Colorado Springs chiropractor sentenced for conspiracy


Thomas Forster Gehrmann Jr., 45, of Colorado Springs was sentenced by U.S. District Court Judge R. Brook Jackson to serve 24 months in federal prison followed by three years on supervised release for conspiracy to defraud the United States and filing three false income tax returns with the Internal Revenue Service. U.S. Attorney Jason Dunn and IRS Criminal Investigation Special Agent in Charge Steven Osborne announced the sentence in a news release issued by the state attorney general’s office. Gehrmann was indicted on July 22, 2015. He was found guilty after a six-day trial before Jackson on Nov. 6. Gehrmann was sentenced last week and a hearing to determine restitution is scheduled for May 23.

“According to information contained in the indictment and evidence presented at trial, from January 2007 until September 2011, Gehrmann conspired to defraud the U.S. by filing false U.S. Individual Income Tax Returns for the calendar years 2007, 2008, 2009 and 2010 after failing to disclose to his CPA income diverted from cash and checks,” according to the release.

Atlas Chiropractic Center at Briargate Inc. and SpineMed Decompression Centers of Colorado LLC (collectively, the “Atlas Entities”) are located in Colorado Springs.

“During times relevant to this indictment, the Atlas Entities shared employees, business bank accounts, an outside bookkeeper, a Certified Public Accountant, and other resources, which were jointly managed by Gehrmann,” the release said.

Patients of the Atlas Entities typically checked in for their appointments at a reception desk, completed requested paperwork and were seen by Gehrmann, according to the release, which added payments for the services were made by means of check, cash, credit card or a third-party payer, such as an insurance company or an attorney. A sign was placed on the Atlas Entities reception desk that directed patients to make their checks payable to the individual chiropractic provider, rather than one of the Atlas Entities. Employees would copy each check received from a patient or third party payer, and compile copies of the checks in the Atlas Entities’ check binder. Daily spreadsheets were created and maintained in the binder, known as the “Daily Stats Sheets.”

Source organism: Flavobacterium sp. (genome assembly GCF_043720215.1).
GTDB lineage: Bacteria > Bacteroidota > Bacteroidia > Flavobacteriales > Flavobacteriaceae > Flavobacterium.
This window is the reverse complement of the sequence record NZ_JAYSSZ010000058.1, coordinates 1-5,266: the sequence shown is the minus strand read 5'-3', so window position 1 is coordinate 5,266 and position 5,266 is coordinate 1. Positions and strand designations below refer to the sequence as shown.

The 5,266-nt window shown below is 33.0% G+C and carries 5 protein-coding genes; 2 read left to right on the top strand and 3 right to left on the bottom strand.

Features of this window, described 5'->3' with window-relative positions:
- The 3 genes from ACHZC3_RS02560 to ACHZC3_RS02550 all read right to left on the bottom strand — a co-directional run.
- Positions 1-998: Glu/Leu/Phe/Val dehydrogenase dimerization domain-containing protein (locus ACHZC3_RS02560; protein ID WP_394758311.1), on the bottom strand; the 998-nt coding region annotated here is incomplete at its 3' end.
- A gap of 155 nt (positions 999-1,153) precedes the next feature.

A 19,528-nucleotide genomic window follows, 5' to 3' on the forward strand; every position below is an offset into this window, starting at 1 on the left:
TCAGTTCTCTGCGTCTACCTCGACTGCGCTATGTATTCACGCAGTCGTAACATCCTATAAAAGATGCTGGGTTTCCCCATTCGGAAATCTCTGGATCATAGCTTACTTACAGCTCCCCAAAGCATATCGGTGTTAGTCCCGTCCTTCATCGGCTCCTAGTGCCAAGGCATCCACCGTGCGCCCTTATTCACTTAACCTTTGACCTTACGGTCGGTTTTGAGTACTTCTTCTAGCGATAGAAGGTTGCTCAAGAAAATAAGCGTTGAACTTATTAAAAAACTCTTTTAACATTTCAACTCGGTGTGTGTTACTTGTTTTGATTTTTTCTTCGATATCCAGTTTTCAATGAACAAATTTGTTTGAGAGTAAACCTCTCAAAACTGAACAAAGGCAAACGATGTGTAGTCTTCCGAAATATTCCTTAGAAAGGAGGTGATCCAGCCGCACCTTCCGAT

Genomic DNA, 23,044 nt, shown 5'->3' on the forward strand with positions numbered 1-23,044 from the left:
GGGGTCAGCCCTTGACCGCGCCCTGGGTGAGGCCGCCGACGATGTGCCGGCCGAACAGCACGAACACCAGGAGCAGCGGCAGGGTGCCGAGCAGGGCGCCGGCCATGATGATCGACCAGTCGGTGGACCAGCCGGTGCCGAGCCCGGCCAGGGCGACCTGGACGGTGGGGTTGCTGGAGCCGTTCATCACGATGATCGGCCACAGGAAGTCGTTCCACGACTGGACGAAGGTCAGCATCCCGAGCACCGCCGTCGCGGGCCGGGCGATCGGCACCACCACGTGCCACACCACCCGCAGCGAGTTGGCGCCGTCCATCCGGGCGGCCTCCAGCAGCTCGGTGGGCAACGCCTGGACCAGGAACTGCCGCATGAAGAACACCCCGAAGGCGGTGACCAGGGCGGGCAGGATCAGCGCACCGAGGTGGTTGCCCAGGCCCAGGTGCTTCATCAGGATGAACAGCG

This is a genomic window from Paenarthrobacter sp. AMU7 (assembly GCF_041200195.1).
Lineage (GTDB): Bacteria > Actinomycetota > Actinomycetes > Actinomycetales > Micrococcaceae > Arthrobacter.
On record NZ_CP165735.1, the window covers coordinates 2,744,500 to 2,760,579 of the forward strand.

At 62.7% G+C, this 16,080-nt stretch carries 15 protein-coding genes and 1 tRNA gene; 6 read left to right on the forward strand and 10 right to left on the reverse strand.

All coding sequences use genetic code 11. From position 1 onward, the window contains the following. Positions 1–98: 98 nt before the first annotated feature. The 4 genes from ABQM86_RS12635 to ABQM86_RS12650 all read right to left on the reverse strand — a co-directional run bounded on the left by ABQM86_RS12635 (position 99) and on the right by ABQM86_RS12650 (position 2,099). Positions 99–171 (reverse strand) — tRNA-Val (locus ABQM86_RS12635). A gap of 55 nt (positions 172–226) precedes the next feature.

Checks made payable to Atlas or SpineMed were regularly deposited in the business bank accounts for the Atlas Entities, together with patients’ payments via credit card, the release said. The actual cash and checks made payable to Gehrmann were placed into a receptacle known as the “cookie jar,” which was typically kept in Gehrmann’s office. Cash payments were kept separately and divided between the defendant and two other chiropractors.  Once each week they divided up the contents of the “cookie jar” between themselves and that for certain periods, Gehrmann noted the amount that each person received as his share for that week in a book titled “Secret Records.”

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According to the attorney general’s office, statements reflecting the deposits into the Atlas Entities’ business bank accounts were sent to the outside bookkeeper who understood those were the total business income for the Atlas Entities. Those records were in turn supplied to the CPA for his use in preparing documents and filings including partnership tax filings for the Atlas Entities, and individual tax returns of Gehrmann. He did not send to the Atlas Entities’ outside bookkeeper or the CPA the check binders, the Daily Stats Sheets, or any other documents that included records reflecting all payments by Atlas Entities’ patients. 

 “On this tax day, it is important to remind would-be tax-cheats that we will aggressively investigate and prosecute tax fraud cases and that those found guilty can face significant jail time,” said U.S. Attorney Jason Dunn in the news release. 

“Tax fraud is not a victimless crime,” Steven Osborne, IRS Criminal Investigation Special Agent in Charge, said in the release.  “This is an important victory for America’s taxpayers who play by the rules and have no tolerance for those who shirk their tax responsibilities.  The courts have overwhelmingly and consistently shown that you will be held accountable for such actions, and today’s sentencing is a costly reminder.”

Carlson, who pled guilty to filing a false tax return on Oct. 24, is scheduled to be sentenced by Jackson April 17.

This case was investigated by IRS Criminal Investigation and prosecuted by assistant U.S. attorneys Suneeta Hazra, Bryan Fields and Conor Flanigan.